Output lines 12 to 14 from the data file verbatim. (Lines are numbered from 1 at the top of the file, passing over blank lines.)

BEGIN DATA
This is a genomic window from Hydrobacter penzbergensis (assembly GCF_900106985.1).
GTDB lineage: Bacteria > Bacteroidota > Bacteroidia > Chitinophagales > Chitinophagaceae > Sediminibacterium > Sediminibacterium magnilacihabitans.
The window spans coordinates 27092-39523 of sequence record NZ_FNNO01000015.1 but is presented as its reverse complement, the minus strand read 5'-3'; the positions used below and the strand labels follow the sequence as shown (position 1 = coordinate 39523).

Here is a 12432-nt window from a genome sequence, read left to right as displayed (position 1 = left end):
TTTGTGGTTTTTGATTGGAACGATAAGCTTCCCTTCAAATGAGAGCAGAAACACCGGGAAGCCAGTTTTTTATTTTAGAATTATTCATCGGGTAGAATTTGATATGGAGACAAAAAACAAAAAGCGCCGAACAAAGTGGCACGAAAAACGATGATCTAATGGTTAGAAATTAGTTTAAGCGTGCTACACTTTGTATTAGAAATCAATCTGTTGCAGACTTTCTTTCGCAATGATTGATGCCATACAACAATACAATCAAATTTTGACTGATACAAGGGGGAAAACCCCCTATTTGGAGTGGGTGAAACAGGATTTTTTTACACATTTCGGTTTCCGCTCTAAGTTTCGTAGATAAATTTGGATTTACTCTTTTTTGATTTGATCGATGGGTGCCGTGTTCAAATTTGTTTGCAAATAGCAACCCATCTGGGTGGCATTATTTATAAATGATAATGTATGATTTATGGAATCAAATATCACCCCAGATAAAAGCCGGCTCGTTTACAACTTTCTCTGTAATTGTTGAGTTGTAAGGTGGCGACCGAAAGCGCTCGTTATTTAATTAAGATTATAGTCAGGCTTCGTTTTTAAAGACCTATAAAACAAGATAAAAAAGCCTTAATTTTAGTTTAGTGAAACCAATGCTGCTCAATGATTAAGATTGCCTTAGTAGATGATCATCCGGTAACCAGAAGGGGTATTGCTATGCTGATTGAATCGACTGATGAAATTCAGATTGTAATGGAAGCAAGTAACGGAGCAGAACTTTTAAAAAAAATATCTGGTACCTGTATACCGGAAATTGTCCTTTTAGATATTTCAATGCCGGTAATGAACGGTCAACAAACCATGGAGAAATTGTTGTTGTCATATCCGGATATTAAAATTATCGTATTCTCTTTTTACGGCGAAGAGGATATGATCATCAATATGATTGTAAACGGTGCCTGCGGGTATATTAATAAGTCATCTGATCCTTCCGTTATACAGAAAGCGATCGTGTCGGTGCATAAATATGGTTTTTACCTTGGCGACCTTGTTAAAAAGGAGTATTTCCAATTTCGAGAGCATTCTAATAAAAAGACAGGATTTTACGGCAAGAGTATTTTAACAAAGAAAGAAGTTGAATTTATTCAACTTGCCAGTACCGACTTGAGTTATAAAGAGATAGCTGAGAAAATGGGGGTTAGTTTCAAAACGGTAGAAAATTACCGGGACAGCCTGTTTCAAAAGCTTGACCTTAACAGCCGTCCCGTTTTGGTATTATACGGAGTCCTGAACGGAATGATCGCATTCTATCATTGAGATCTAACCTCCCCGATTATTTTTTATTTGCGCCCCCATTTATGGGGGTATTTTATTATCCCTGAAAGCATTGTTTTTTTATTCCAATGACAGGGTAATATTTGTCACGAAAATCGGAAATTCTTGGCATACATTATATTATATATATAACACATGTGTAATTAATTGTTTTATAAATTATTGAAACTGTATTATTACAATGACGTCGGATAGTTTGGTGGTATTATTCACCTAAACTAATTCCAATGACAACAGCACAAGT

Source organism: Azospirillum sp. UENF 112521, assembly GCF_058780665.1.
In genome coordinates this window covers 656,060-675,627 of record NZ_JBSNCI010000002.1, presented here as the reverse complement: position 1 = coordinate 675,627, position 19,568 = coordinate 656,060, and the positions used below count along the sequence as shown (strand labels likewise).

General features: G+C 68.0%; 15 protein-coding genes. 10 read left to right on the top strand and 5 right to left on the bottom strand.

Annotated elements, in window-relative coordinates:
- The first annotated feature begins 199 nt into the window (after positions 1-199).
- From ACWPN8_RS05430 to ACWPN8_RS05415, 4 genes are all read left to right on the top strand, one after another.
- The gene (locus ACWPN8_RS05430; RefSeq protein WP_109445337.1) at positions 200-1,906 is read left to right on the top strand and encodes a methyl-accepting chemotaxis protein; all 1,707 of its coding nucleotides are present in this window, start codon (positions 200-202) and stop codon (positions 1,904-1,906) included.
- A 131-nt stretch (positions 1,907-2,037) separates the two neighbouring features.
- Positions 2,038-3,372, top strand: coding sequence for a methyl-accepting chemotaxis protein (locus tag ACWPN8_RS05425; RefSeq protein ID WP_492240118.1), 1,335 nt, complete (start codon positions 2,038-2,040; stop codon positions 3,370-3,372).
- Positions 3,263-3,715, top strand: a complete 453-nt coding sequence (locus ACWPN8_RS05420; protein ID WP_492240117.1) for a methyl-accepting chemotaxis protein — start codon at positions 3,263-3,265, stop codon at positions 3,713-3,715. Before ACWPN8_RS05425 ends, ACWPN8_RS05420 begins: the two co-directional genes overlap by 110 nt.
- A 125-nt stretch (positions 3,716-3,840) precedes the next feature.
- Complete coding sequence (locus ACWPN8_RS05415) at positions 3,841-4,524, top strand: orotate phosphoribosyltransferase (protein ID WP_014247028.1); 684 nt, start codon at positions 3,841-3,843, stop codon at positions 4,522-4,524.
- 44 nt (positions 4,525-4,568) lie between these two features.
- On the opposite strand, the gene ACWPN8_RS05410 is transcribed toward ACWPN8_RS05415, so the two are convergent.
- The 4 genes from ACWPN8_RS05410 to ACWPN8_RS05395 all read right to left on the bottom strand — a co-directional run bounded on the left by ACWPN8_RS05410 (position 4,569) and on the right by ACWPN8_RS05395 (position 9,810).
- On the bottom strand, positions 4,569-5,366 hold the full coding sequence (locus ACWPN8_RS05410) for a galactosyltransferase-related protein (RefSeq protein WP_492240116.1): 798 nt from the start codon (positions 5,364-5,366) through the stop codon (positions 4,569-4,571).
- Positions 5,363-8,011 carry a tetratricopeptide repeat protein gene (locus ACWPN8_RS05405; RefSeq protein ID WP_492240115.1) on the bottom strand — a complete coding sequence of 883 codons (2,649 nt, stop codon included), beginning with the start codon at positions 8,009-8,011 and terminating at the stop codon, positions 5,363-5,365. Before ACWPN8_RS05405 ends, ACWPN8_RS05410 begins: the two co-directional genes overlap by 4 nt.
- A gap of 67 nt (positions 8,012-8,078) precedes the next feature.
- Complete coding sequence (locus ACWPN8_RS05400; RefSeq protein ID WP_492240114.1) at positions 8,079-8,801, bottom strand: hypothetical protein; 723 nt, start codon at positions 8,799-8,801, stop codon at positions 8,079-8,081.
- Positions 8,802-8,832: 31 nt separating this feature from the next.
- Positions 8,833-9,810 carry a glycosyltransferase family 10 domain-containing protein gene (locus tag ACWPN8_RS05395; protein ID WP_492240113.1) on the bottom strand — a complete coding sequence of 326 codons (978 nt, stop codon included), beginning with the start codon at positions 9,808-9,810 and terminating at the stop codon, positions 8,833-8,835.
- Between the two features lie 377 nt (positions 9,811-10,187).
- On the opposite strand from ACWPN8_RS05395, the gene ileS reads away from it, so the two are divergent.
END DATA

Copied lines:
- The gene (locus ACWPN8_RS05430; RefSeq protein WP_109445337.1) at positions 200-1,906 is read left to right on the top strand and encodes a methyl-accepting chemotaxis protein; all 1,707 of its coding nucleotides are present in this window, start codon (positions 200-202) and stop codon (positions 1,904-1,906) included.
- A 131-nt stretch (positions 1,907-2,037) separates the two neighbouring features.
- Positions 2,038-3,372, top strand: coding sequence for a methyl-accepting chemotaxis protein (locus tag ACWPN8_RS05425; RefSeq protein ID WP_492240118.1), 1,335 nt, complete (start codon positions 2,038-2,040; stop codon positions 3,370-3,372).